The exhibition features 80 works of art produced by 30 high school artists from Vermont, New Hampshire and Maine high schools. It celebrates talented artists and quality high-school art programs in New England.
This year’s jurors are Jason Galligan-Baldwin, an associate professor of art and the Norwich studio arts coordinator, and Danny Sagan, associate professor of architecture and program director at Norwich.
The Chaplin Hall Gallery is on the Upper Parade ground and is open 9 a.m. to 5 p.m. Monday to Friday. The exhibit is free and open to the public.
MONTPELIER — Learning how to detect online fraud, scams and con artists is the subject of a class from 1 to 2 p.m. Friday at the Montpelier Senior Activity Center.
AARP volunteer William April will discuss the basic defenses against online threats and will cover how to recognize malicious emails and pop-ups and also explore the risks associated with the use of WI-Fi on tablets and smart phones.
The event is free and open to the public.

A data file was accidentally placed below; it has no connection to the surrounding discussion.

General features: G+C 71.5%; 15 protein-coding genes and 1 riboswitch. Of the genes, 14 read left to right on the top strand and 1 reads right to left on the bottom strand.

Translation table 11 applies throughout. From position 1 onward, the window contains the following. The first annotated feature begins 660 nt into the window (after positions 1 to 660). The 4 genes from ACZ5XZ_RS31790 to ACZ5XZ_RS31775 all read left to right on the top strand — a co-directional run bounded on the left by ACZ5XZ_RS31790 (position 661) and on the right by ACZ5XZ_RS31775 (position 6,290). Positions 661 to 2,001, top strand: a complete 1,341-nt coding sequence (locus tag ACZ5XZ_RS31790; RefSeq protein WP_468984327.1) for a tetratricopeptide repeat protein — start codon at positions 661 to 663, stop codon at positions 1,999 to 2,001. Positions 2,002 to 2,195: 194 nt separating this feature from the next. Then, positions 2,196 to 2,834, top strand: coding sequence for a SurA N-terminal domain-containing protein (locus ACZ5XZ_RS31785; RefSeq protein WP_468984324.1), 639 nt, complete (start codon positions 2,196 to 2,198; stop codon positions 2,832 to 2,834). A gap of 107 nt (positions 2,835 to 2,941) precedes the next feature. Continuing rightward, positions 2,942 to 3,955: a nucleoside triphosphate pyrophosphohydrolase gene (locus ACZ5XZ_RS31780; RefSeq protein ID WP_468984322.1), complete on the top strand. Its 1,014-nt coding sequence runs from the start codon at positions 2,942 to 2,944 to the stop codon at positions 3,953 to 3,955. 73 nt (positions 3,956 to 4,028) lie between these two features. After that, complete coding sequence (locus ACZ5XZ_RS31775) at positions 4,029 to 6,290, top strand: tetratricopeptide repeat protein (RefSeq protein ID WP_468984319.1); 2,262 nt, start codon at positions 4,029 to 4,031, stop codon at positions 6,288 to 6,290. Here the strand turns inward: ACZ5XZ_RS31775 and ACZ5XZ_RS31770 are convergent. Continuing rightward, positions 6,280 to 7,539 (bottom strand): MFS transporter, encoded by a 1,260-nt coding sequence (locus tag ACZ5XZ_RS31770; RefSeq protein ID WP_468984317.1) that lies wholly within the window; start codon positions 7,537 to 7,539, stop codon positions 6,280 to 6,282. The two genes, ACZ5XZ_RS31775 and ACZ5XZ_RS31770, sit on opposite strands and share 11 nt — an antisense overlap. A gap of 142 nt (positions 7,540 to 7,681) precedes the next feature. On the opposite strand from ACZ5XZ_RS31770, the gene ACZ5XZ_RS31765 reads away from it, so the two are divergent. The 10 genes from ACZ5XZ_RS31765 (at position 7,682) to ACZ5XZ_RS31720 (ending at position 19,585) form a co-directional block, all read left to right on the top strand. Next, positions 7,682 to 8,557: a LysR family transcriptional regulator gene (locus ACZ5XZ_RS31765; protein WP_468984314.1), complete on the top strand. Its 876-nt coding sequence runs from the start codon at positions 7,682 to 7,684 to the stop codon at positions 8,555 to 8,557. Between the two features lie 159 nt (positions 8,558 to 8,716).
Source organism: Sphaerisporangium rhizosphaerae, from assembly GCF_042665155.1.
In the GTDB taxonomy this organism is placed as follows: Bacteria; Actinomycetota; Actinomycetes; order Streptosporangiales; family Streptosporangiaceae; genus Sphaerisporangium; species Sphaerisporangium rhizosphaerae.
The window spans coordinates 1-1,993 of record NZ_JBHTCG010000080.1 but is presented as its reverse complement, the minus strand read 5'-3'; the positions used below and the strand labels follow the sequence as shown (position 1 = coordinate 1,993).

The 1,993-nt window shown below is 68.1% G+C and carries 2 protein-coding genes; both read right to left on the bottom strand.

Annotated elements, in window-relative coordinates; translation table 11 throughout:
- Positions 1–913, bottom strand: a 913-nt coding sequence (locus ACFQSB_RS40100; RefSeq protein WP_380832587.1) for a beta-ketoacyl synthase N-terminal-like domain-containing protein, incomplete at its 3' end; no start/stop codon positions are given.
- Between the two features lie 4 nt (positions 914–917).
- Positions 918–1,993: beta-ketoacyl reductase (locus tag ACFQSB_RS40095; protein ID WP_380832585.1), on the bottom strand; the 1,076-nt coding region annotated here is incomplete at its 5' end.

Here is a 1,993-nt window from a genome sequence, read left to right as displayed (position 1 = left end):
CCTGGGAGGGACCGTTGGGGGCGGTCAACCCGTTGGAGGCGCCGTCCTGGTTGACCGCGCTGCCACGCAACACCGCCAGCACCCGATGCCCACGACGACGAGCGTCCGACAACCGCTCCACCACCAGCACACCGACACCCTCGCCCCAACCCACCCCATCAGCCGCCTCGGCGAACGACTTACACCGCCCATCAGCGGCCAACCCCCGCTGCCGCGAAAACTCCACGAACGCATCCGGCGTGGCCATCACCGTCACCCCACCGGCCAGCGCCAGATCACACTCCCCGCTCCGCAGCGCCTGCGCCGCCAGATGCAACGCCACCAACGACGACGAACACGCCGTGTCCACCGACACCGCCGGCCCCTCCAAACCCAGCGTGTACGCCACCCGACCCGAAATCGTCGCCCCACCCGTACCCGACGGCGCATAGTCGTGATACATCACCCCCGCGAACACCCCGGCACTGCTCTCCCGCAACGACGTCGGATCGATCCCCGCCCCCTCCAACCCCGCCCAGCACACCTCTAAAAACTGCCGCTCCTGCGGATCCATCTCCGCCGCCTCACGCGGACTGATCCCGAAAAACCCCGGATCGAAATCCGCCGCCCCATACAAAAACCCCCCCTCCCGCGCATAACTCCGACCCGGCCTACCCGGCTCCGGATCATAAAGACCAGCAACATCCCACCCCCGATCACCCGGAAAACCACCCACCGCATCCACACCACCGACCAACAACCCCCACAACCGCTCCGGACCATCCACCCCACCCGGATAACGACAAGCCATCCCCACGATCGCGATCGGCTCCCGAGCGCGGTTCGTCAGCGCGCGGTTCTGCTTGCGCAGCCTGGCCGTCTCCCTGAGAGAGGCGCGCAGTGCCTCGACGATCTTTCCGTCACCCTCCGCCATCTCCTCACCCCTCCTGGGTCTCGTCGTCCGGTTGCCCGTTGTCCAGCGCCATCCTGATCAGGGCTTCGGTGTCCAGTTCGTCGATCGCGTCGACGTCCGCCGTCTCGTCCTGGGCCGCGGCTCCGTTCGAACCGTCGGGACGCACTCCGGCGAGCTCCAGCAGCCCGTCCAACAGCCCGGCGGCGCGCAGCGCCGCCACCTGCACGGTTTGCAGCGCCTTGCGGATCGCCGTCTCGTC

MONTPELIER — If you’re approaching retirement age and have questions about applying for Medicare, there is a workshop at the Montpelier Senior Activity Center to help you get through it from 2:30 to 4:30 p.m. Tuesday.
Organized by the Central Vermont Council on Aging, its staff will walk you through the ins-and-outs of Medicare options and plans, including Parts A, B, and D prescription coverage, supplemental plans, Advantage plans and more.
CVCOA provides information, counseling and assistance to all Medicare eligible people under the auspices of the state health insurance and assistance program. Attendees will receive a copy of the “Medicare for You” handbook.
Pre-registration is required by calling CVCOA at 479-0531.